This vignette discusses the concept of cyclists as used in the permutations package.

A “cyclist” is an object corresponding to a permutation P. It is a list with elements that are integer vectors corresponding to the cycles of P. This object is informally known as a cyclist, but there is no S3 class corresponding to it. For example

list(c(1,3,4), c(8,9), c(2,5))
## []
##  1 3 4
##
## []
##  8 9
##
## []
##  2 5

is a cyclist of three cycles: $$(134)$$, $$(89)$$, and $$(25)$$. It corresponds to the permutation $$(134)(89)(25)$$, or $$\left(\begin{array}{ccccccccc}1&2&3&4&5&6&7&8&9\\9&2&6&3&5&4&1&7&8\end{array}\right)$$.

An object of S3 class cycle is a (possibly named) list of cyclists. NB: there is an unavoidable notational clash here. When considering a single permutation, “cycle” means group-theoretic cycle; when considering R objects, “cycle” means an R object of class cycle whose elements are permutations written in cycle form. The elements of a cyclist are the disjoint group-theoretic cycles; in the example above, the group-theoretic cycles were $$(134)$$, $$(89)$$, and $$(25)$$.

A cyclist may be poorly formed in a number of ways: the cycles may include repeats, or contain elements which are common to more than one cycle. Such problems are detected by cyclist_valid():

cyclist_valid(list(c(1,-3,4), c(8,9), c(2,5)))
## Warning in cyclist_valid(list(c(1, -3, 4), c(8, 9), c(2, 5))): negative
## elements
##  FALSE
cyclist_valid(list(c(0,3,4), c(8,9), c(2,5)))
## Warning in cyclist_valid(list(c(0, 3, 4), c(8, 9), c(2, 5))): zero element
##  FALSE
cyclist_valid(list(c(1.2,3,4), c(8,9), c(2,5)))
## Warning in cyclist_valid(list(c(1.2, 3, 4), c(8, 9), c(2, 5))): non-integer
## entries
##  FALSE
cyclist_valid(list(c(3,3,4), c(8,9), c(2,5)))
## Warning in cyclist_valid(list(c(3, 3, 4), c(8, 9), c(2, 5))): repeated value
##  FALSE
cyclist_valid(list(c(1,3,4), c(1,9), c(2,5)))
## Warning in cyclist_valid(list(c(1, 3, 4), c(1, 9), c(2, 5))): repeated value
##  FALSE

Even a well-formed cyclist possesses numerous redundancies: firstly, because the cycles commute, their order is immaterial (the problem is, in R a list is ordered. It might have been better to represent a cyclist as a set of (group theoretic) cycles). Secondly, the cycles themselves are invariant under cyclic permutation: cycle (567) is identical to (675) and (756). In the package, we need cyclists to have a standardised form. To this end, function nicify_cyclist() takes a cyclist and puts it in a nice form but does not alter the permutation. It takes a cyclist and orders each cycle so that the smallest element appears first (that is, it changes (523) to (235)). It then orders the cycles by the smallest element:

a <- list(c(9,3,4), c(8,1), c(2,5))
a
## []
##  9 3 4
##
## []
##  8 1
##
## []
##  2 5
nicify_cyclist(a)
## []
##  1 8
##
## []
##  2 5
##
## []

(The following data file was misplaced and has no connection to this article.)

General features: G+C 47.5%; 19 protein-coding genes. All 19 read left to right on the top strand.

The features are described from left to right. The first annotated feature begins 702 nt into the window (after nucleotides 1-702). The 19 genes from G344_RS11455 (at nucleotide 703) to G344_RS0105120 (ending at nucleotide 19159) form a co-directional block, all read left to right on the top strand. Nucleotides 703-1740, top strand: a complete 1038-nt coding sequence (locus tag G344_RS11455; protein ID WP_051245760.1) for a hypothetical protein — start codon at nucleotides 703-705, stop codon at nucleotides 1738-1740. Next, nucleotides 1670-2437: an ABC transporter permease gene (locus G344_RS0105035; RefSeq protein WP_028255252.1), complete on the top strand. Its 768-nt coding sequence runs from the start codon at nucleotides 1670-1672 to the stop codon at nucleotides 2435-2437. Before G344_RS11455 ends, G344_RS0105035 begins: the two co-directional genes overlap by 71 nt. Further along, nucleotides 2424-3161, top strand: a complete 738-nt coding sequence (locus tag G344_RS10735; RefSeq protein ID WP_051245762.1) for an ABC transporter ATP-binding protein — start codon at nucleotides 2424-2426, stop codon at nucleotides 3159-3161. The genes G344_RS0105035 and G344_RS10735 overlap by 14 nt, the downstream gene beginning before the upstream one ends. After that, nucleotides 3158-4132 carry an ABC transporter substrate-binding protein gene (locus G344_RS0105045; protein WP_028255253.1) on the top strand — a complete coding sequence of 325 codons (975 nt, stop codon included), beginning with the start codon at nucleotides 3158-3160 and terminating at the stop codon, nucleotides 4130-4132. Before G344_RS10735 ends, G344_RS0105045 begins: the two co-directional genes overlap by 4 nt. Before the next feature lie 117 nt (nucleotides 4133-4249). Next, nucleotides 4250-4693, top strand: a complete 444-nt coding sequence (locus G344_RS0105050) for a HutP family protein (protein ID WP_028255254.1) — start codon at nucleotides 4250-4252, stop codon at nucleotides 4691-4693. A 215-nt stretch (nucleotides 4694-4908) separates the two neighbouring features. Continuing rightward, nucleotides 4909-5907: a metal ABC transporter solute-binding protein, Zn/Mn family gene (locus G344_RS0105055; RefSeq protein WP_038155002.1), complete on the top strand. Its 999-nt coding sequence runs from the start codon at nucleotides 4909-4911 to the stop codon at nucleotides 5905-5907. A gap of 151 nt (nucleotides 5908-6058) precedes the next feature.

##  3 4 9

Also, there are less serious problems: the cycles may include length-one cycles; the cycles may start with an element that is not the smallest (these are not serious in the sense that their presence does not destroy the interpretation of the argument as a permutation). These issues are dealt with by nicify_cyclist(), which calls helper function remove_length_one():

a <- list(c(9,3,4), 7, c(8,1), c(2,5))
a
## []
##  9 3 4
##
## []
##  7
##
## []
##  8 1
##
## []
##  2 5
nicify_cyclist(a)
## []
##  1 8
##
## []
##  2 5
##
## []
##  3 4 9

Function nicify_cyclist() is called automatically in the package by cycle() so we are guaranteed that cycle objects are nicified. The package includes functionality to convert between word and cycle form and the low-level helper function is vec2cyclist_single(). This takes a vector of integers, interpreted as a word, and converts it into a cyclist. Length-one cycles are discarded:

v <- c(1,2,4,3,5,9,6,7,8)
v
##  1 2 4 3 5 9 6 7 8
as.word(v)
##  (34)(6987)
## [coerced from word form]
vec2cyclist_single(v)
## []
##  3 4
##
## []
##  6 9 8 7

This function is potentially a bottleneck and one of my long-term ideas is to write it in C. Function vec2cyclist_single_cpp() is placeholder function that is not yet written.

Function cyclist2word_single() takes a cyclist and returns a vector corresponding to a single word. This function is not intended for everyday use; function cycle2word() is much more user-friendly.

cyclist2word_single(list(c(1,3,4),c(8,7,9)))
##  3 2 4 1 5 6 9 7 8

The package includes some rudimentary functionality to coerce strings to cycles. Function char2cyclist_single() takes a character string and returns a cyclist:

char2cyclist_single("(3)(139)")
## []
##  3
##
## []
##  1 3 9
char2cyclist_single("(342)(19)")
## []
##  3 4 2
##
## []
##  1 9

Above, note that the first call does not give a well-specified cyclist (the number 3 is repeated). Function char2cyclist_single() does not return an error. To catch this kind of problem use the more user-friendly function char2cycle(), which calls the validity checks. This function returns a cyclist which is not necessarily canonicalized: it might have length-one cycles, and the cycles themselves might start with the wrong number. The function attempts to deal with absence of commas in a sensible way, so (18,19)(2,5) is dealt with appropriately too. The function is insensitive to spaces.

The user-friendly version char2cycle() performs canonicalization and also checks for malformed cyclists.

## Package idiom

Most users will not deal with cyclists directly. Function cycle() takes a list of cyclists and returns an object of class cycle. It nicifies its input before returning it:

(a <- list(list(c(1,2,4),c(3,6)),list(c(1,2),c(3,4,5,6,7))))
## []
## [][]
##  1 2 4
##
## [][]
##  3 6
##
##
## []
## [][]
##  1 2
##
## [][]
##  3 4 5 6 7
cycle(a)
##  (124)(36)   (12)(34567)

However, it might be more convenient in practice to use as.cycle():

as.cycle(c("(124)(36)", "(12)(34567)"))
##  (124)(36)   (12)(34567)